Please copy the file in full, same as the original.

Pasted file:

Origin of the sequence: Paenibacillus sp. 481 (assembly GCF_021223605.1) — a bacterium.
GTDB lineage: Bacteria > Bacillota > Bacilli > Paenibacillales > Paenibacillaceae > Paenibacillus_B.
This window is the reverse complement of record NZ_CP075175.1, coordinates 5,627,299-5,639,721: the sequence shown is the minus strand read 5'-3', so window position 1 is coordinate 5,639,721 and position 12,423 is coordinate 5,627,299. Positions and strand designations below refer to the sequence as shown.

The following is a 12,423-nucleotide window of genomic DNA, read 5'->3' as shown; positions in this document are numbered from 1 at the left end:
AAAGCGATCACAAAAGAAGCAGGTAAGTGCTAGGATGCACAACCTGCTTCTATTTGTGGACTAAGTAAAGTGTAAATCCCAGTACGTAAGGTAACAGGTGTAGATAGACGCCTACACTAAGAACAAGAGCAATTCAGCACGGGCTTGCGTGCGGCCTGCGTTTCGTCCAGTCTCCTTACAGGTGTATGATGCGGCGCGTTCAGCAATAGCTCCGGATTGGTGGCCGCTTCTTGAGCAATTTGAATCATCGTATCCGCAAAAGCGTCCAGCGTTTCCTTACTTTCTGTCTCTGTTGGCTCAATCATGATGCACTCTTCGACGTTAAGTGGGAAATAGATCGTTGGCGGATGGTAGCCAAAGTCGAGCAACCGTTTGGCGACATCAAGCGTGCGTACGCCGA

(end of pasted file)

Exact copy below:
Origin of the sequence: Paenibacillus sp. 481 (assembly GCF_021223605.1) — a bacterium.
GTDB lineage: Bacteria > Bacillota > Bacilli > Paenibacillales > Paenibacillaceae > Paenibacillus_B.
This window is the reverse complement of record NZ_CP075175.1, coordinates 5,627,299-5,639,721: the sequence shown is the minus strand read 5'-3', so window position 1 is coordinate 5,639,721 and position 12,423 is coordinate 5,627,299. Positions and strand designations below refer to the sequence as shown.

The following is a 12,423-nucleotide window of genomic DNA, read 5'->3' as shown; positions in this document are numbered from 1 at the left end:
AAAGCGATCACAAAAGAAGCAGGTAAGTGCTAGGATGCACAACCTGCTTCTATTTGTGGACTAAGTAAAGTGTAAATCCCAGTACGTAAGGTAACAGGTGTAGATAGACGCCTACACTAAGAACAAGAGCAATTCAGCACGGGCTTGCGTGCGGCCTGCGTTTCGTCCAGTCTCCTTACAGGTGTATGATGCGGCGCGTTCAGCAATAGCTCCGGATTGGTGGCCGCTTCTTGAGCAATTTGAATCATCGTATCCGCAAAAGCGTCCAGCGTTTCCTTACTTTCTGTCTCTGTTGGCTCAATCATGATGCACTCTTCGACGTTAAGTGGGAAATAGATCGTTGGCGGATGGTAGCCAAAGTCGAGCAACCGTTTGGCGACATCAAGCGTGCGTACGCCGA